Boston Sunday Globe Inserts: Ads in Sheep’s Clothing

October 28, 2019

Branded content comes in many forms, as our kissin’ cousins at Sneak Attack have extensively chronicled. The New York Times has been particularly adroit at all forms of branded content, which Sneak Adtack noted earlier this year.

For the past four years the hardtracking staff has chronicled the drift by the New York Times toward cross-platform integration of native advertising, a.k.a. Russian Nesting Ads. A company runs an ad in the paper’s print edition that promotes an online ad that the Times’s T Brand Studio has created to look like editorial content. (Representative sample here.)

 

The Boston Globe, on the other hand, has only flirted with native advertising up to now, as in this bit of UMass marketing from a few years ago. Given the evidence of the past week, though, the $tately local broadsheet seems ready to dive into the deep end of the stealth marketing pool.

Last week’s Boston Sunday Globe included this eight-page Advertising Supplement produced by Boston Globe Media’s BG BrandLab.

 

 

With branded content, the first thing you want to look at is disclosure – how clear is it to readers that they’re looking at marketing material and not editorial content?

Give this effort a C- in transparency. “Special Report” is about three times the type size of “Advertising Supplement” on the front page, and this sort-of masthead – buried bottom left – occupies about five percent of page two.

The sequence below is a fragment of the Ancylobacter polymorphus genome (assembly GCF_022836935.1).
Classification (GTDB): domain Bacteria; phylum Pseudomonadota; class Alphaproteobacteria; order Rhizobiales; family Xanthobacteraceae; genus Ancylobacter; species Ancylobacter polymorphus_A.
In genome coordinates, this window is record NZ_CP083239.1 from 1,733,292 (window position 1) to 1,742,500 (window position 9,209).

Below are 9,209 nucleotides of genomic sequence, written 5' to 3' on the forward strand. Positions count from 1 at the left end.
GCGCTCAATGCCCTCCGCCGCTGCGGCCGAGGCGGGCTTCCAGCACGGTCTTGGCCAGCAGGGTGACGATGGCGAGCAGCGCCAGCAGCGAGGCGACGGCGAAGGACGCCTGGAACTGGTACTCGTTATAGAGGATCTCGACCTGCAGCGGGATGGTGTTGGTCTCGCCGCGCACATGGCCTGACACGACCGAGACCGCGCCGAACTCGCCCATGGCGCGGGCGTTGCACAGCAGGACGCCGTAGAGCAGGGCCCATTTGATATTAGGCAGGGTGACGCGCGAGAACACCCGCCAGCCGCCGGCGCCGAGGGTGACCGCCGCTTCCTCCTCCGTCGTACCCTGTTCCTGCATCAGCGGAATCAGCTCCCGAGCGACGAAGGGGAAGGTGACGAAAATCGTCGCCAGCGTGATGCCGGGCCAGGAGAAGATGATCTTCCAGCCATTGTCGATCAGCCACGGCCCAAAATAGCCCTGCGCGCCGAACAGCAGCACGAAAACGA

Inside there are six unbylined articles along with four “Provided by” items that are presumably paid content.

 

 

Not surprisingly, the advertising supplement’s “Knowledge Partners” at the bottom of Page One also occupied some of the inside space, starting with this American Cancer Society advertorial atop page two.

 

 

Then the Boston Breast Cancer Equity Coalition got its ad turn.

 

 

And, of course, Susan G. Komen New England also made an advertising appearance.

 

 

There were also traditional ads for Lady Grace, Avon, and the Dana-Farber Cancer Institute.

Then yesterday came this Special Report on cybersecurity.

 

 

In terms of transparency, this one gets a D. Start with the top of page two, which looks very much like a standard Editor’s Letter.

 

 

(Note to BGniks: You might want to standardize the spelling of your name. The front page has BG BrandLab, the foreword is by BG Brandlab, and the sign-off is The BG Brand Labs Team. Details, people.)